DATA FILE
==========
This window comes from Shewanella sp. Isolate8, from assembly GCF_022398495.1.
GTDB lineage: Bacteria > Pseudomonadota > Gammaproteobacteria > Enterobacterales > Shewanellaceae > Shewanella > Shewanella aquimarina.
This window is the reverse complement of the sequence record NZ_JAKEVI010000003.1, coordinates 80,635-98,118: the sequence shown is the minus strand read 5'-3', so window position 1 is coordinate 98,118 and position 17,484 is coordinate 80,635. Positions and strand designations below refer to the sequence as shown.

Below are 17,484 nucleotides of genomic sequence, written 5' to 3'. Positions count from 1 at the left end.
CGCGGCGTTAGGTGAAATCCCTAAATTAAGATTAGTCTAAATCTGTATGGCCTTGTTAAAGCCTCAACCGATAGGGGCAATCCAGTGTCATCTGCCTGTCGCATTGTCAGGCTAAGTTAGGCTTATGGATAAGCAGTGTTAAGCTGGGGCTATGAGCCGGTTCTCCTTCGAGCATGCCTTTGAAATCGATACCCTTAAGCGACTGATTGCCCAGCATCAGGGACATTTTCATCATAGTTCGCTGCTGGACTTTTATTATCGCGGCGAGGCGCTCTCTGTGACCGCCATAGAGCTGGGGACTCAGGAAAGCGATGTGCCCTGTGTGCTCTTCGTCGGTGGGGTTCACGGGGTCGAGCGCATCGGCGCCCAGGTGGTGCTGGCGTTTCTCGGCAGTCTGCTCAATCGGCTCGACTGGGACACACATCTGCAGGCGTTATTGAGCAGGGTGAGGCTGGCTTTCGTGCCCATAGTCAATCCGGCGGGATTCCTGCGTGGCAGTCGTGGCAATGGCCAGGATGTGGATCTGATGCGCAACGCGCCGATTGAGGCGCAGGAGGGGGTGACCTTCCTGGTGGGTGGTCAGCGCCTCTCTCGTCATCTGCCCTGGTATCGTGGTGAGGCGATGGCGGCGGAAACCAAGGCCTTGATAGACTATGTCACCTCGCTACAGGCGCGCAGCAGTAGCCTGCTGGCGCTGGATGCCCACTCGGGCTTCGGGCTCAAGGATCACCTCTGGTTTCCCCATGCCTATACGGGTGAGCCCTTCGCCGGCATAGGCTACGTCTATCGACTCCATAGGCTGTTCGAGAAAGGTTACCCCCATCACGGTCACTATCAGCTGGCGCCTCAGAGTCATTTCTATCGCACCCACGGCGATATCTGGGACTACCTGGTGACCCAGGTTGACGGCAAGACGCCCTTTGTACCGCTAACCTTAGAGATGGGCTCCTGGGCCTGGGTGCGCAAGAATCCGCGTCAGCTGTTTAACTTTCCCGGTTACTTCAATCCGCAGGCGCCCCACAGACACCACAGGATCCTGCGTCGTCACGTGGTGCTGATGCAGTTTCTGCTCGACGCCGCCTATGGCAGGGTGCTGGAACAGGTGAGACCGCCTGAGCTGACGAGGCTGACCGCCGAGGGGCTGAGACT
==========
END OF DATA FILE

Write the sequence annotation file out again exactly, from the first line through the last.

This window comes from Shewanella sp. Isolate8, from assembly GCF_022398495.1.
GTDB lineage: Bacteria > Pseudomonadota > Gammaproteobacteria > Enterobacterales > Shewanellaceae > Shewanella > Shewanella aquimarina.
This window is the reverse complement of the sequence record NZ_JAKEVI010000003.1, coordinates 80,635-98,118: the sequence shown is the minus strand read 5'-3', so window position 1 is coordinate 98,118 and position 17,484 is coordinate 80,635. Positions and strand designations below refer to the sequence as shown.

Below are 17,484 nucleotides of genomic sequence, written 5' to 3'. Positions count from 1 at the left end.
CGCGGCGTTAGGTGAAATCCCTAAATTAAGATTAGTCTAAATCTGTATGGCCTTGTTAAAGCCTCAACCGATAGGGGCAATCCAGTGTCATCTGCCTGTCGCATTGTCAGGCTAAGTTAGGCTTATGGATAAGCAGTGTTAAGCTGGGGCTATGAGCCGGTTCTCCTTCGAGCATGCCTTTGAAATCGATACCCTTAAGCGACTGATTGCCCAGCATCAGGGACATTTTCATCATAGTTCGCTGCTGGACTTTTATTATCGCGGCGAGGCGCTCTCTGTGACCGCCATAGAGCTGGGGACTCAGGAAAGCGATGTGCCCTGTGTGCTCTTCGTCGGTGGGGTTCACGGGGTCGAGCGCATCGGCGCCCAGGTGGTGCTGGCGTTTCTCGGCAGTCTGCTCAATCGGCTCGACTGGGACACACATCTGCAGGCGTTATTGAGCAGGGTGAGGCTGGCTTTCGTGCCCATAGTCAATCCGGCGGGATTCCTGCGTGGCAGTCGTGGCAATGGCCAGGATGTGGATCTGATGCGCAACGCGCCGATTGAGGCGCAGGAGGGGGTGACCTTCCTGGTGGGTGGTCAGCGCCTCTCTCGTCATCTGCCCTGGTATCGTGGTGAGGCGATGGCGGCGGAAACCAAGGCCTTGATAGACTATGTCACCTCGCTACAGGCGCGCAGCAGTAGCCTGCTGGCGCTGGATGCCCACTCGGGCTTCGGGCTCAAGGATCACCTCTGGTTTCCCCATGCCTATACGGGTGAGCCCTTCGCCGGCATAGGCTACGTCTATCGACTCCATAGGCTGTTCGAGAAAGGTTACCCCCATCACGGTCACTATCAGCTGGCGCCTCAGAGTCATTTCTATCGCACCCACGGCGATATCTGGGACTACCTGGTGACCCAGGTTGACGGCAAGACGCCCTTTGTACCGCTAACCTTAGAGATGGGCTCCTGGGCCTGGGTGCGCAAGAATCCGCGTCAGCTGTTTAACTTTCCCGGTTACTTCAATCCGCAGGCGCCCCACAGACACCACAGGATCCTGCGTCGTCACGTGGTGCTGATGCAGTTTCTGCTCGACGCCGCCTATGGCAGGGTGCTGGAACAGGTGAGACCGCCTGAGCTGACGAGGCTGACCGCCGAGGGGCTGAGACT